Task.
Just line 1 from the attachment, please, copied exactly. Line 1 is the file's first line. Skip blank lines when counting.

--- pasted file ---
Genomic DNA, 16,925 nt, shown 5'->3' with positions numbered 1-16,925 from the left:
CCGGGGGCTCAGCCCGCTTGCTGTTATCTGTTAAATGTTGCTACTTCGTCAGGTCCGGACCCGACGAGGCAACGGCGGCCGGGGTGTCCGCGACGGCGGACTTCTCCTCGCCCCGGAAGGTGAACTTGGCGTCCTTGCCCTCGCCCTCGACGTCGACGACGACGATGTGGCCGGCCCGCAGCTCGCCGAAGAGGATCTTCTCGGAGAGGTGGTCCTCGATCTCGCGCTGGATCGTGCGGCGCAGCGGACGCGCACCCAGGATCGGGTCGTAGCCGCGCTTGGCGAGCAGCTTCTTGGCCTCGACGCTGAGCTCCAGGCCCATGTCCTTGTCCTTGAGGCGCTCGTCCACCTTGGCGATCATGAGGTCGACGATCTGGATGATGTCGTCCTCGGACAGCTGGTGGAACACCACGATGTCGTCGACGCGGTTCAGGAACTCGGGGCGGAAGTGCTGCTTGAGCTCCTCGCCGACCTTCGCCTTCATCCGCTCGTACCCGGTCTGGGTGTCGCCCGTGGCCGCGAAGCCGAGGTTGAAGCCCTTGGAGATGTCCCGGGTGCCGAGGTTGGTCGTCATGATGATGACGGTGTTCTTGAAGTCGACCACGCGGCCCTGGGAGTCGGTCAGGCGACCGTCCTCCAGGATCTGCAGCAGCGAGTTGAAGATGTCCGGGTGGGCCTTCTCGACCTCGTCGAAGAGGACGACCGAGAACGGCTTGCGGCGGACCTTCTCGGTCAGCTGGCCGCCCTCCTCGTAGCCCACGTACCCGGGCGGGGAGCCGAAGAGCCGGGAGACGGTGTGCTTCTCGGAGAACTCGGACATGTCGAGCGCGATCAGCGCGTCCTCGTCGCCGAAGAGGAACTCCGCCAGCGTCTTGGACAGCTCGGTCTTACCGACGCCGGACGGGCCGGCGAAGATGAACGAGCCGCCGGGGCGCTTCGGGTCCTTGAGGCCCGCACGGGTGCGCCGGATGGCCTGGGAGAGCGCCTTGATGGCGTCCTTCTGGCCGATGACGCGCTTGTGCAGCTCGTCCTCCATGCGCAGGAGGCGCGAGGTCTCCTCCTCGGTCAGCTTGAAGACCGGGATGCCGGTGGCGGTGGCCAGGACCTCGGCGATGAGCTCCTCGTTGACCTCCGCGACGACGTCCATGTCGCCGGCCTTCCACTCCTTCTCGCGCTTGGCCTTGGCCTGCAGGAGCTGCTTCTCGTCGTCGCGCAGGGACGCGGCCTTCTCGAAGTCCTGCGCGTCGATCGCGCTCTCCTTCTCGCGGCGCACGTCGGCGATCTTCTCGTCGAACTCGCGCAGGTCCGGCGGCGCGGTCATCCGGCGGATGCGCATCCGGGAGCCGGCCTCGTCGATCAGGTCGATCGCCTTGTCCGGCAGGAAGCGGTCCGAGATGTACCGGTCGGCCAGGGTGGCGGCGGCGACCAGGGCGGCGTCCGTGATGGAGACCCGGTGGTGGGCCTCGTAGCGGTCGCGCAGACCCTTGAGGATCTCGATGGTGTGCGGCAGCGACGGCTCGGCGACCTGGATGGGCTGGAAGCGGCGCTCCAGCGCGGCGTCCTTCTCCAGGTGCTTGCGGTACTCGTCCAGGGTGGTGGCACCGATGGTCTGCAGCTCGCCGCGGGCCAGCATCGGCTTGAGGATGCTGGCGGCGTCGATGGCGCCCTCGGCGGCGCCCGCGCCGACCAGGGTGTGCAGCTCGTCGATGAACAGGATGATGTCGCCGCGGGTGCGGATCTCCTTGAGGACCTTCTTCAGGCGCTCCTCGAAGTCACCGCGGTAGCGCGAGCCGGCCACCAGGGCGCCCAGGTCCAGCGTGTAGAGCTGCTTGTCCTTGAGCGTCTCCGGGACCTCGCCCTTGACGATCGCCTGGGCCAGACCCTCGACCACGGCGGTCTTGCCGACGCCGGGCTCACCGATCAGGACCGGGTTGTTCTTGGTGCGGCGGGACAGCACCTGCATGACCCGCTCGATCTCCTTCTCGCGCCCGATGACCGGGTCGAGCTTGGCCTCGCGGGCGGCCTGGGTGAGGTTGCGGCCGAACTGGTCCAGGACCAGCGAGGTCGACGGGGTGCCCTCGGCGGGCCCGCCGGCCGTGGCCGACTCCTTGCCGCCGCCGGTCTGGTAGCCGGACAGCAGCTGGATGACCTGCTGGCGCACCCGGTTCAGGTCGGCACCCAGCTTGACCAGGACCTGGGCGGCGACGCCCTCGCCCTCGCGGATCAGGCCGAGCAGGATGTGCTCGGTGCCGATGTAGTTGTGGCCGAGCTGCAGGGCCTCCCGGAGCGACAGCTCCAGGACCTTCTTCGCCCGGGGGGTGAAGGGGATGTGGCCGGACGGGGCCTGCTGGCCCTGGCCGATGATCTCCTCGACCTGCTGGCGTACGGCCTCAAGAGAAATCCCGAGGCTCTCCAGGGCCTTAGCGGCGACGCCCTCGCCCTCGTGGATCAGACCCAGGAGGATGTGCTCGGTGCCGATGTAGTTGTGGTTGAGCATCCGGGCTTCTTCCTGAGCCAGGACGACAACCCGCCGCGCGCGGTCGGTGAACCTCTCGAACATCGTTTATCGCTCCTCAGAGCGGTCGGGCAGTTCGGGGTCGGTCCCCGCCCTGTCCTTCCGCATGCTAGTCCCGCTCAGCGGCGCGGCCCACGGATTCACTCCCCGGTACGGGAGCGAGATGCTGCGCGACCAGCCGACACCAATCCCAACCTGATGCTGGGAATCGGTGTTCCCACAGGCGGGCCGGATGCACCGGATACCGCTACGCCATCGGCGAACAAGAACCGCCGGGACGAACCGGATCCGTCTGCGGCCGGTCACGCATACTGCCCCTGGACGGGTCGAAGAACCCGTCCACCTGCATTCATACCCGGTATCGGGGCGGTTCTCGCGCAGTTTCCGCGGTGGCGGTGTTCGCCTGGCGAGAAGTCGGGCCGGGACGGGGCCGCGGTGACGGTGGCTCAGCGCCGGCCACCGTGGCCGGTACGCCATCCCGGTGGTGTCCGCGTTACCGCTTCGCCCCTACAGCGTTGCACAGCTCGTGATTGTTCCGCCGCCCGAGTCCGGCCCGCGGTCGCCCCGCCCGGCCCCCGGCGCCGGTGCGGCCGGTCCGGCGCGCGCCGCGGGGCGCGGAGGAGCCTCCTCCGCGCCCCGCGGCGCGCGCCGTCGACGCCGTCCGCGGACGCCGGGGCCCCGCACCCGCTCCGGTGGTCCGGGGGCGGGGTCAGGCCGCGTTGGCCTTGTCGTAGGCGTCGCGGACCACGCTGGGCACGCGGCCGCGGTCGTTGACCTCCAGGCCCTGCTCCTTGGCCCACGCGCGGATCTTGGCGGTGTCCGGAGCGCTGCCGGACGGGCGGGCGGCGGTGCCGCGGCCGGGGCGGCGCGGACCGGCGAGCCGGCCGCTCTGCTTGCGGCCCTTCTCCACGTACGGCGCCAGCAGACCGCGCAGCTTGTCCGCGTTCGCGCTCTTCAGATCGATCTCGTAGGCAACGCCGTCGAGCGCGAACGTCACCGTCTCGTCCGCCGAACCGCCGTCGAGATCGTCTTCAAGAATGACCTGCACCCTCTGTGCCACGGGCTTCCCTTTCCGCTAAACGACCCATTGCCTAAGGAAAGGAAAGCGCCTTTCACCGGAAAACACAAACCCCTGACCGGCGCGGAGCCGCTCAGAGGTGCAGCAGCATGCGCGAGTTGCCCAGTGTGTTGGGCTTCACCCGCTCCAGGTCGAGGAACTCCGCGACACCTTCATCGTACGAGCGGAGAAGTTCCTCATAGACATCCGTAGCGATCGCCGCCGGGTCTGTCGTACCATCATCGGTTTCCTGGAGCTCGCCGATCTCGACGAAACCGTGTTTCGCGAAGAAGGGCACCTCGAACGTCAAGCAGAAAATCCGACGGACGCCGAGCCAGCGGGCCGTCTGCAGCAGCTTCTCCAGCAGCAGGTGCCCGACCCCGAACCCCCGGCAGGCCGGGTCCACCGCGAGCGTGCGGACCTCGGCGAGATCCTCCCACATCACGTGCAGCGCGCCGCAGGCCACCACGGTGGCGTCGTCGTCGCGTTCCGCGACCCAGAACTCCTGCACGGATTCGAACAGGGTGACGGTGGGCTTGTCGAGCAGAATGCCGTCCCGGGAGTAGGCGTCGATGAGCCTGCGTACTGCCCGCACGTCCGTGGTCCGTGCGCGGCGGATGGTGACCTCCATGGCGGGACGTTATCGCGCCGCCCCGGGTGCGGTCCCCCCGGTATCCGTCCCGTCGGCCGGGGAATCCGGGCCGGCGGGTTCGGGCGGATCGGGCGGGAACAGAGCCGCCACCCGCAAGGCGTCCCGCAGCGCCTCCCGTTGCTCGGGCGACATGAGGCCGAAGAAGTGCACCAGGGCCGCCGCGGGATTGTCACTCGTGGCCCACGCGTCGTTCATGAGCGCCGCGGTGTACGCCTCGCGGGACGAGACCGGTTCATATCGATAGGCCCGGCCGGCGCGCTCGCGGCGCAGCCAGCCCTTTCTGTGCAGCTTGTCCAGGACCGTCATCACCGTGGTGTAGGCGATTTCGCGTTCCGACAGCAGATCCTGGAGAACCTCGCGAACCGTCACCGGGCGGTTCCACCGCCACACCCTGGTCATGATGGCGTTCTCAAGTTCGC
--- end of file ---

Genomic DNA, 16,925 nt, shown 5'->3' with positions numbered 1-16,925 from the left: